The hand hygiene assessment tools will include three feedback mechanisms:

  • Hand Hygiene Knowledge Assessment Questionnaire
  • Checklist of availability of alcohol sanitizers, Clean Gloves, waste bins and staff hand washing sinks
  • Hand Hygiene and Glove Use Monitoring

 

Measure 1. The percentage of caregivers who answer all questions correctly on a standardized hand hygiene knowledge assessment survey 

This measure assesses the proportion of clinical staff who demonstrate adequate knowledge of the key elements of hand hygiene and glove use. A simple, rapid, and low technology strategy is to assess the knowledge of caregivers in real time on the ward. Arcus recommends a selection of a random sample of 10 clinical providers from diverse disciplines each month (or at other intervals specified by the hospital) to answer a five-question survey in tandem with a competency check. Specific questions can be designated by Arcus and/or selected from examples of best practices. An alternative strategy is to assess knowledge using an internet-based learning or knowledge management system. The clear advantage of this approach is that a larger base of clinical staff can be tested, or a sample may be tested at more frequent intervals. Completion of the assessment can be documented electronically.


 

Measure 2. The percentage of caregivers who perform all three key hand hygiene procedures correctly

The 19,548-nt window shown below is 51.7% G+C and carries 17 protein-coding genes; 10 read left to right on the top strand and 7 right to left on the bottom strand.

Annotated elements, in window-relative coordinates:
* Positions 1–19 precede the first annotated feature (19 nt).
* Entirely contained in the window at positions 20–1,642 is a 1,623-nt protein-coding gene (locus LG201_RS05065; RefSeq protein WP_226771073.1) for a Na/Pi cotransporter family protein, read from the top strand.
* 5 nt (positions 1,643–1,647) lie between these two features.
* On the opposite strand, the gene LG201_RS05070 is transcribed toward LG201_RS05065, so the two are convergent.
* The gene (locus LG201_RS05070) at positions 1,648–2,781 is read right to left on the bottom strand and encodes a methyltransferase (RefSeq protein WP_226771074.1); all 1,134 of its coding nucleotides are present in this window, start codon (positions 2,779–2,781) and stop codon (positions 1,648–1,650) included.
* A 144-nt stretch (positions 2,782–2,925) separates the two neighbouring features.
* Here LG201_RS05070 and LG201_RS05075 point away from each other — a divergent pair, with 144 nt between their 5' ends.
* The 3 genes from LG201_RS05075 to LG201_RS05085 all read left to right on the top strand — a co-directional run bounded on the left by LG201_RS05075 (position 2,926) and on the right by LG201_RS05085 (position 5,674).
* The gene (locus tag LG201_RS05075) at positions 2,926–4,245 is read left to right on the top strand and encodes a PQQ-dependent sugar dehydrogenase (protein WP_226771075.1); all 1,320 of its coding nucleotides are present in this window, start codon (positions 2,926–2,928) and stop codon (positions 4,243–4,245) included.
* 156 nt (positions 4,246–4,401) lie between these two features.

This is a simple, rapid, low technology strategy that can be used in tandem with the method described in measure 1. A sample of 30 clinical providers from diverse disciplines and representative organization size and geographic area will be randomly selected. The respondents will be surveyed to determine if they perform the three key hand hygiene procedures correctly: hand washing, alcohol-based hand rub, and gloves. Options for direct evaluation/online feedback mechanisms for the training package will be explored.


 

Measure 3. The percentage of bed spaces at which there are clean gloves in appropriate sizes and dispensers (wall-mounted or free-standing bottles) for alcohol-based hand rub/gel/foam that contain product, are functional, and dispense an appropriate volume of product 

A probe area will be to determine use of a standardized procedure and data form on the same nursing units where measures 1 and 2 are monitored. According to best practices, for a successful test, the dispenser of alcohol-based product must be present, readily accessible at the point of care. At least two sizes of gloves should be available and readily accessible at the point of care. Mobile, portability of product and sizes of the dispenser will be tested.


 

Measure 4. The percentage of patient encounters in which there is compliance by health care workers with all components of appropriate hand hygiene and glove practices 

Compliance is monitored with phone/online/direct observation by a trained observer using a standardized procedure and data form. Independent observers are strongly recommended, preferably individuals who routinely are on the ward for other purposes and are not part of the care team. (This independent monitoring can be reinforced with monitoring by the care team during routine multidisciplinary rounds, which permits immediate assessment and feedback.) Observation periods could be 20-30 minutes (repeated if necessary) so that approximately 25-30 patient encounters are observed.